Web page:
This is a true teachable moment.  But they would rather sacrifice that child than be responsible and make the choice to instead, take this issue on.

Furthermore, this kind of behavior is exactly the kind of thing that is so wrong with the APP program.  The attitude and mentality.  They refuse to accept the fact that they take advantage of a system and a program that is not inclusive and that is not culturally competent, despite having a special committee with that token word “diversity” in the title.

When adults can’t see past their self righteousness, all of the kids suffer the considquences.

I have to wonder…how many students will make a comment to young Rose tomorrow at school, about what their parents said about her parents the night before?  And yet they question where their child could ever learn such opinions about people who are different than them.


38 Comments leave one →
  1. Original Mother permalink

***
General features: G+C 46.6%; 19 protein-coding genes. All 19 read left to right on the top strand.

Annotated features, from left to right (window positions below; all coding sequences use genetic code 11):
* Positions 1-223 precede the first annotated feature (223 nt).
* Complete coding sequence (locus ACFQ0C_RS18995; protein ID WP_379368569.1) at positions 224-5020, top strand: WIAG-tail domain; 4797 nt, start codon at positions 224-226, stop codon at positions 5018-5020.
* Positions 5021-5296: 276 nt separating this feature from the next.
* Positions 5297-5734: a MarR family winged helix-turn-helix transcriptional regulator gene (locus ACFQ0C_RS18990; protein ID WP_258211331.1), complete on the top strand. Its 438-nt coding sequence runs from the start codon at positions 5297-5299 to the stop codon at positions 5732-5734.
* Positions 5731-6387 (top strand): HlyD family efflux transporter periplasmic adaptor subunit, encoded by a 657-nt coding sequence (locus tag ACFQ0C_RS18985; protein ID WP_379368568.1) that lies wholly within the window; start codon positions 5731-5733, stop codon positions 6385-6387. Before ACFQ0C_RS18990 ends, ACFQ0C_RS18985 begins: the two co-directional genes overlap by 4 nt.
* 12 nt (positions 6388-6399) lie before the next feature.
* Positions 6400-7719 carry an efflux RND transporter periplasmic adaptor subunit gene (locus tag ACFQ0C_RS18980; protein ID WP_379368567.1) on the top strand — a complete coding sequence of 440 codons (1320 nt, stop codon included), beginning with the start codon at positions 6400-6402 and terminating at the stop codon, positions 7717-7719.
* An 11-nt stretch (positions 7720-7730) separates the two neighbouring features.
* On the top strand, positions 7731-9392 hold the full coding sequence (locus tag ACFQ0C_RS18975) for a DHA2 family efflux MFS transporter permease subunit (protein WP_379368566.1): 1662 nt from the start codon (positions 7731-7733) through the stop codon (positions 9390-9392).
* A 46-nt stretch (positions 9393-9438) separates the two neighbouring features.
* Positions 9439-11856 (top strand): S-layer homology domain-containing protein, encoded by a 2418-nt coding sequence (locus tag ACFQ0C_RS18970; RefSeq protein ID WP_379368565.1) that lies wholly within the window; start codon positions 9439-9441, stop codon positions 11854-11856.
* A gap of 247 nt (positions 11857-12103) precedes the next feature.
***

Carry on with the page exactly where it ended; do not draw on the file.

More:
January 28, 2009 11:26 pm

    APP is a NIGHTMARE for Black children. I cannot speak for other children of color, but my BLACK children were treated like second class citizens by their CLASSMATES ever year, and their parents did everything imaginable to defend them. Those parents don’t give a damn about Black and brown kids. The only time they pay attention is when their child is caught being rude or hateful to one.

    Then they want to talk about “intention”, as in, “I’m sure Timmy didn’t INTEND to call Shamika a Black bitch”, and ridiculous statements like that. Oh he didn’t?

    How special that the school has a diversity committee. And how special that they are so proud of the work they have done; work that only serves to protect their own privileged comfort zone. They should have taken this as an opportunity to check their own house, to learn and hopefully grow. But they don’t care about that. They only care about protecting their appearance of being nice, and liberal.